ETL VS UL: What is the Difference?

​Underwriters Laboratories (UL) and Electrical Testing Laboratories (ETL) are both NRTLs approved by OSHA for testing and certifying electronics and electrical products. With over 100 years of operation, both organizations are trusted by many countries to conduct tests on products and issue certificates for approved products. However, despite their similarities, some companies prefer one over the other due to the differences in their strengths and weaknesses.​

In this post, we will compare and contrast ETL and UL to provide information that can help companies choose the best certification company for their needs.​

Part 1: What are ETL & UL Organization?

1.1 Underwriters Laboratories (UL)

Underwriters Laboratories (UL) is a global science company that operates in over 100 countries. Established in 1894, UL is committed to ensuring public safety by setting standards and testing, inspecting, and certifying products across different categories. Headquartered in Northbrook, Illinois, UL is one of the most reliable testing laboratories and has more than 1500 approved standards for testing products.

UL is approved by the Occupational Safety and Health Administration (OSHA) as a Nationally Recognized Testing Lab for a wide range of electrical products. With their extensive experience and expertise, UL is considered a trusted name in product testing and certification, providing companies with the assurance that their products meet the highest safety standards.

1.2 Electrical Testing Laboratories (ETL)

The Electrical Testing Laboratories, formerly called lamp testing bureau, is a UK-based company that is currently a division of Intertek Testing Laboratories. It started in early 1896 when Thomas Edison established the lamp testing bureau. The Occupational Safety and Health Administration (OSHA) also approved Electrical Testing Laboratories.

It tests and certifies products of different categories; however, the laboratory does not create its standards. It abides by the standards directed by other agencies like Underwriters Laboratories (UL), the American Society for Materials and Testing (ASMT), and the American Society of Mechanical Engineers (ASME). An ETL certification is given when Intertek approves a product.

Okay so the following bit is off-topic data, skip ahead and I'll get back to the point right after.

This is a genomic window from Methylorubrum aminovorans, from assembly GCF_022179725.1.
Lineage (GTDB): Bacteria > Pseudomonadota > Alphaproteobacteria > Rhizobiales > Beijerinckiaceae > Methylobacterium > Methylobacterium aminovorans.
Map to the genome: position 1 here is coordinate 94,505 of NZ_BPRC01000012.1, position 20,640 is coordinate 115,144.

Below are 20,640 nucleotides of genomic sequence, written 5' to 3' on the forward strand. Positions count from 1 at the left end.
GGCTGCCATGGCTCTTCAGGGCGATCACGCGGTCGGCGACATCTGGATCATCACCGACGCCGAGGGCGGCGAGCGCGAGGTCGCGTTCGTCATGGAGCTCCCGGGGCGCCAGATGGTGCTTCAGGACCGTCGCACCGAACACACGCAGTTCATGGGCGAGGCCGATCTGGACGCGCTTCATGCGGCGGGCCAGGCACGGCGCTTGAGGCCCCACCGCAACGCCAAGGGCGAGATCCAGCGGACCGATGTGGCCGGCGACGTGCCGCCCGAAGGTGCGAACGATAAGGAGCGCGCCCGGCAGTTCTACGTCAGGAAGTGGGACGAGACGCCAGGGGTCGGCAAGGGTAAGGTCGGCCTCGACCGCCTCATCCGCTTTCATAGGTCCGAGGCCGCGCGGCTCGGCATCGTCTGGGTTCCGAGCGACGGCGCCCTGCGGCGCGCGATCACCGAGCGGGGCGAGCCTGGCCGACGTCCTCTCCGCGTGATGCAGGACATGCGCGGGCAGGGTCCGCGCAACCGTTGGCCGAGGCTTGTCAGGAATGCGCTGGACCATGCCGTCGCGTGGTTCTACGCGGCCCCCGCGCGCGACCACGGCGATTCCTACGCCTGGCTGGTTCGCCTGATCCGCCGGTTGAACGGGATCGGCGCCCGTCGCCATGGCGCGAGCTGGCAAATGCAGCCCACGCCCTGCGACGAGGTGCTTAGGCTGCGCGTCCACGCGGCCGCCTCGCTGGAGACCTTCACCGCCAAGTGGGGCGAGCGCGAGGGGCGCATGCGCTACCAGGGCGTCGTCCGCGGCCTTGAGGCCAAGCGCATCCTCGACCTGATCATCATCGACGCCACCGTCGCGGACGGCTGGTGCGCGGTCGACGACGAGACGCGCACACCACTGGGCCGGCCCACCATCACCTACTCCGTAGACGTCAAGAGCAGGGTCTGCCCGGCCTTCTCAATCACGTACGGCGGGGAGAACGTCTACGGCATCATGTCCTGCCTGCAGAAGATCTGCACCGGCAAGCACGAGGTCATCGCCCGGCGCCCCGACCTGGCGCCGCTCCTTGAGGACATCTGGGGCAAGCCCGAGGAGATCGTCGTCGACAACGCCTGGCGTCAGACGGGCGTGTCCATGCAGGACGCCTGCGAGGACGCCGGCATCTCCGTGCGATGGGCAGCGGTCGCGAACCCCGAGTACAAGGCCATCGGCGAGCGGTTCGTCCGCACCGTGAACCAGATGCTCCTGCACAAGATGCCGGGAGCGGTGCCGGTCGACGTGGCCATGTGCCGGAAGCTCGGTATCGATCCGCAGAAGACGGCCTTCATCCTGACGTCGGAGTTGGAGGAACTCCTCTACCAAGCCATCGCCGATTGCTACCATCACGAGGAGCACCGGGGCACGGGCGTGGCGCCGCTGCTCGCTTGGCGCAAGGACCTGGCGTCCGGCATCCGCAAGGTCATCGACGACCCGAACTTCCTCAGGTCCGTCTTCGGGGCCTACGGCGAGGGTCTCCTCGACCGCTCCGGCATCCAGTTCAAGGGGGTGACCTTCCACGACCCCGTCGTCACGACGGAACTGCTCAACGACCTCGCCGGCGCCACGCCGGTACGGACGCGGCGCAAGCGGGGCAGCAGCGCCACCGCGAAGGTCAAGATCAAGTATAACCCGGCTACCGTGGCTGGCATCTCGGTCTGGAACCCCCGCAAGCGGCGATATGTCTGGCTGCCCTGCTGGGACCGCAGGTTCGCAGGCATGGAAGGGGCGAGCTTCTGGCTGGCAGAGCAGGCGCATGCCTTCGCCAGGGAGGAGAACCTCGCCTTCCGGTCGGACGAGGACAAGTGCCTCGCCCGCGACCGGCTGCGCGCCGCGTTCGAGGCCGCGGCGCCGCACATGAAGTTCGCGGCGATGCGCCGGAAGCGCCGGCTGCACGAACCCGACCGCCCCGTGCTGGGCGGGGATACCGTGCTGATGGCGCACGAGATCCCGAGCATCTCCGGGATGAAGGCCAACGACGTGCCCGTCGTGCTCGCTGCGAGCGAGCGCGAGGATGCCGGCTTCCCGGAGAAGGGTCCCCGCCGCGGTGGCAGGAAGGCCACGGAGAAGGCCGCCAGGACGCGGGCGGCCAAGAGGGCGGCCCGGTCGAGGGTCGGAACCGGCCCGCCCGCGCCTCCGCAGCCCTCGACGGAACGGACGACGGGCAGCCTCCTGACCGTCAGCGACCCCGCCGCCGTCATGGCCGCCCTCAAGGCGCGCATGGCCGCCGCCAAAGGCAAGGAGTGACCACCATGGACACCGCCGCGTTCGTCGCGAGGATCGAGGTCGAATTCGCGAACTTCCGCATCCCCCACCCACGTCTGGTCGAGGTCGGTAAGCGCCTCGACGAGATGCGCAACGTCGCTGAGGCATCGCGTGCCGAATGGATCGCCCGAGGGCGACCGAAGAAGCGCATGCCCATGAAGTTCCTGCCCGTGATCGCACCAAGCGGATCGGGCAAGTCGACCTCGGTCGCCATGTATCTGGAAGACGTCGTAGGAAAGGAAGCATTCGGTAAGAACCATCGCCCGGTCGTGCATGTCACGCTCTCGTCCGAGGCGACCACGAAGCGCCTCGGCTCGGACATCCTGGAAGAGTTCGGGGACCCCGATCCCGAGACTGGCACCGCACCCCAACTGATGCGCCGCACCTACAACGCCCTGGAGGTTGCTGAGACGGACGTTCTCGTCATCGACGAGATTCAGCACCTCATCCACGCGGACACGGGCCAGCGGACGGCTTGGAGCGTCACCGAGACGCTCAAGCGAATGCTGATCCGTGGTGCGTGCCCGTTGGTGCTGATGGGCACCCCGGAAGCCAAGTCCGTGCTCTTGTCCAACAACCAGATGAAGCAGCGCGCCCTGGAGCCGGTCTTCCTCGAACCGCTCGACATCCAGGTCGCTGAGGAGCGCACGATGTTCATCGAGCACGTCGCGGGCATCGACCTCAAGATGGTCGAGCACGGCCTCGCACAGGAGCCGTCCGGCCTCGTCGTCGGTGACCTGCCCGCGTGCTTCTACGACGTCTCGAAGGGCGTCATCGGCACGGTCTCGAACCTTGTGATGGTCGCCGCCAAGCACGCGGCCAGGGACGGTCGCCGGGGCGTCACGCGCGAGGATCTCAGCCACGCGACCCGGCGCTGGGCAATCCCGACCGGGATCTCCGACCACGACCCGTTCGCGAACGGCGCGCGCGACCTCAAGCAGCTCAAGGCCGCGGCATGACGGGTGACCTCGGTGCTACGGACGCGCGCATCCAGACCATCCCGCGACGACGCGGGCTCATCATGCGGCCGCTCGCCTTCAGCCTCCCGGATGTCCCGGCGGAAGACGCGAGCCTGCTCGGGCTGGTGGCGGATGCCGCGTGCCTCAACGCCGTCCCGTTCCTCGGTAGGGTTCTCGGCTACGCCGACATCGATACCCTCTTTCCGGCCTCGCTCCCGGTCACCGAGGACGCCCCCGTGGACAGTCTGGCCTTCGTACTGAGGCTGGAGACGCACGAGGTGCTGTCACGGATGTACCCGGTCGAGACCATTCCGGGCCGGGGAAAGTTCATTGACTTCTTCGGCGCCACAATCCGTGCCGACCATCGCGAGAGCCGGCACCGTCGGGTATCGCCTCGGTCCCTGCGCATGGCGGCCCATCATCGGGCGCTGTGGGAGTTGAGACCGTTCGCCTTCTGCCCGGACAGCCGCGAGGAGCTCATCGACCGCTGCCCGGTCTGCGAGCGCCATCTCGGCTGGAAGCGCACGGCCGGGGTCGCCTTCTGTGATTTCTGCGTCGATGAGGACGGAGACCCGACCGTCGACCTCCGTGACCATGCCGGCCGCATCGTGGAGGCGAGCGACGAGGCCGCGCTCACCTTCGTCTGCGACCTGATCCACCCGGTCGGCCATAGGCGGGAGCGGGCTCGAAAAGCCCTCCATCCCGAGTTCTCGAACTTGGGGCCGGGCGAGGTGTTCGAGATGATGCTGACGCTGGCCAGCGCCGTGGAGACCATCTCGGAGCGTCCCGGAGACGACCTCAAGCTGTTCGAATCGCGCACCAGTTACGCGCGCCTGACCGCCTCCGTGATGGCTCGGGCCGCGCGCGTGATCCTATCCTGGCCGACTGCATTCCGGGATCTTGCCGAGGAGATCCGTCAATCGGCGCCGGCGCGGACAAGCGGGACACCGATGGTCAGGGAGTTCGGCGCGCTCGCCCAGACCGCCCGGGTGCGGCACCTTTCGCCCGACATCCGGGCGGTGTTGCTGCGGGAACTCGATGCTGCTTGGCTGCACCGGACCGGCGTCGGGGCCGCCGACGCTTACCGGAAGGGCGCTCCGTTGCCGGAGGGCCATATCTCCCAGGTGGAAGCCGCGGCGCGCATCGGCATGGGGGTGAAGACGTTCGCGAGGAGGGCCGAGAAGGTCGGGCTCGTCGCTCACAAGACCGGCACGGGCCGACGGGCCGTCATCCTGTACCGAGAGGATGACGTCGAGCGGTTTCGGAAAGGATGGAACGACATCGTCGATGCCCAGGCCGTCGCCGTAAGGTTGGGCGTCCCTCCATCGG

Part 2: UL VS ETL – What are the Differences?

The main difference between Underwriters Laboratories certification and Electric Testing Laboratories certification is that UL develops some of the standards it uses to test and inspect products alongside other standards mandated by other regulatory agencies.

However, ETL listed does not make its standards but only uses the standards required by other agencies, including Underwriters Laboratories. 

Even though UL and ETL were established around the same period, UL has gained more popularity and is more recognized than ETL. Users who criticize ETL claim that UL is more rigid. This adds dignity to products that have a UL certificate.

Another difference is that conducting a UL test is more expensive than ETL. However, generally speaking, certification is expensive, and as a result, most companies mostly send product samples to be sold to companies that value high standards for testing.

Lastly, the popularity of UL certification, as opposed to the ETL certification, results in too many customers hence, a longer waiting list. Getting a UL certification takes a longer time compared to an ETL certification. Despite this factor, most producers still favor UL over ETL.